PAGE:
420 /In Rulings/ && do { last; };
421 die "unknown value for form variable where: `$where'";
422 }
423
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424Another interesting approach to a switch statement is arrange
425for a C<do> block to return the proper value:
426
427 $amode = do {
428 if ($flag & O_RDONLY) { "r" }
c07a80fd 429 elsif ($flag & O_WRONLY) { ($flag & O_APPEND) ? "a" : "w" }
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430 elsif ($flag & O_RDWR) {
431 if ($flag & O_CREAT) { "w+" }
c07a80fd 432 else { ($flag & O_APPEND) ? "a+" : "r+" }
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433 }
434 };
435
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436=head2 Goto
437
438Although not for the faint of heart, Perl does support a C<goto> statement.
439A loop's LABEL is not actually a valid target for a C<goto>;
440it's just the name of the loop. There are three forms: goto-LABEL,
441goto-EXPR, and goto-&NAME.
442
443The goto-LABEL form finds the statement labeled with LABEL and resumes
444execution there. It may not be used to go into any construct that
445requires initialization, such as a subroutine or a foreach loop. It
446also can't be used to go into a construct that is optimized away. It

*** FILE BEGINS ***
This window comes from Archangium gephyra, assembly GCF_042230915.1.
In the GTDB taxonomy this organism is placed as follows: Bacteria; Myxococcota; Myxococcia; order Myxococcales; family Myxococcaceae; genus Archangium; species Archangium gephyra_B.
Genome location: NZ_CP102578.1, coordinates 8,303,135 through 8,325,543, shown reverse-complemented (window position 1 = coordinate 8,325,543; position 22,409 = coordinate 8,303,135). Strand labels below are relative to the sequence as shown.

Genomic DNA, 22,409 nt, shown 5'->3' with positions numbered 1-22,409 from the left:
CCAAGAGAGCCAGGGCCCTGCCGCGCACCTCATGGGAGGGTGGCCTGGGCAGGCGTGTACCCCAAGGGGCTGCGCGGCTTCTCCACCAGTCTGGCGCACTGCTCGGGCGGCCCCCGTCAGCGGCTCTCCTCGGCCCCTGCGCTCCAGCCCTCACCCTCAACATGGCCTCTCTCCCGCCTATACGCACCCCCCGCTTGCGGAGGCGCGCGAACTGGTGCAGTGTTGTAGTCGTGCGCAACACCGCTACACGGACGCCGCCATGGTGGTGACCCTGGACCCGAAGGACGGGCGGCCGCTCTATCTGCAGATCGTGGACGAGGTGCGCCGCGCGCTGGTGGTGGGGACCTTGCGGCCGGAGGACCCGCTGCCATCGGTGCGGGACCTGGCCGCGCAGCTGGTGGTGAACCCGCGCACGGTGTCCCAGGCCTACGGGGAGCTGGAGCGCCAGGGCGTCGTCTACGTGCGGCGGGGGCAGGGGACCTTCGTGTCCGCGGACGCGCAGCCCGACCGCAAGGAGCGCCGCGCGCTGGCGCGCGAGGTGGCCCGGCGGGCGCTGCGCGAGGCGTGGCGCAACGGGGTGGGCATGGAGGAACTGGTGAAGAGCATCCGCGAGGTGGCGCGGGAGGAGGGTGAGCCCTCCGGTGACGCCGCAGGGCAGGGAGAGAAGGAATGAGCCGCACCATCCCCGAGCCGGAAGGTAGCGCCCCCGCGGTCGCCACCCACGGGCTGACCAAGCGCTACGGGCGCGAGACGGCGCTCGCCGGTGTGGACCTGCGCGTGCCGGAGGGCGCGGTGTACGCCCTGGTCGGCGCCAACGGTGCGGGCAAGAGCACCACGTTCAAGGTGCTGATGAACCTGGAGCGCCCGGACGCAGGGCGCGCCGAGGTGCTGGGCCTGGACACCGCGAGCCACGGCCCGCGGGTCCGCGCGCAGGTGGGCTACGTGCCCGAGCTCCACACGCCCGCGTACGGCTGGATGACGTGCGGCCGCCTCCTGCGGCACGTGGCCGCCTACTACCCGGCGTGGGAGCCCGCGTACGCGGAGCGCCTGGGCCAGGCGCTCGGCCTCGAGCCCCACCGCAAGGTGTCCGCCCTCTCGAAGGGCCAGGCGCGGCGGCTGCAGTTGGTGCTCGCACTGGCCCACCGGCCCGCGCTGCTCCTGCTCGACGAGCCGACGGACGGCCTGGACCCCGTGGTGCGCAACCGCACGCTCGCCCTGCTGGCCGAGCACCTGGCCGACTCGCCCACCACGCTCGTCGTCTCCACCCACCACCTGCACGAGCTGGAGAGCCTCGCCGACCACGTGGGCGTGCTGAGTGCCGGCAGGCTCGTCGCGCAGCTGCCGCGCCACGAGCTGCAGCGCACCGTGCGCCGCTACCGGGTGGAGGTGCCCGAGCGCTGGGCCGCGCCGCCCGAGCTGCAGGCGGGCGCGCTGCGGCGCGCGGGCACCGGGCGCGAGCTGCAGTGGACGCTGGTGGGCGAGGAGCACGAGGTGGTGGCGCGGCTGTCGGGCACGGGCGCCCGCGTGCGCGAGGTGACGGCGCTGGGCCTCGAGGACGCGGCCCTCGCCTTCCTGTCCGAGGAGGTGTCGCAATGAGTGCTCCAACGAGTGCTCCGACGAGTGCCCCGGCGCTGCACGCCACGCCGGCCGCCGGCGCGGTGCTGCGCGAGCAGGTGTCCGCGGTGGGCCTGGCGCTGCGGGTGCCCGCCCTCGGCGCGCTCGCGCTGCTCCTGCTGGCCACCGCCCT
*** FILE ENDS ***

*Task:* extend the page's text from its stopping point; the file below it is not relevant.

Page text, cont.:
447can be used to go almost anywhere else within the dynamic scope,
448including out of subroutines, but it's usually better to use some other
449construct such as last or die. The author of Perl has never felt the
450need to use this form of goto (in Perl, that is--C is another matter).
451
452The goto-EXPR form expects a label name, whose scope will be resolved
453dynamically. This allows for computed gotos per FORTRAN, but isn't
454necessarily recommended if you're optimizing for maintainability:
455
456 goto ("FOO", "BAR", "GLARCH")[$i];
457
458The goto-&NAME form is highly magical, and substitutes a call to the
459named subroutine for the currently running subroutine. This is used by
460AUTOLOAD() subroutines that wish to load another subroutine and then
461pretend that the other subroutine had been called in the first place
462(except that any modifications to @_ in the current subroutine are
463propagated to the other subroutine.) After the C<goto>, not even caller()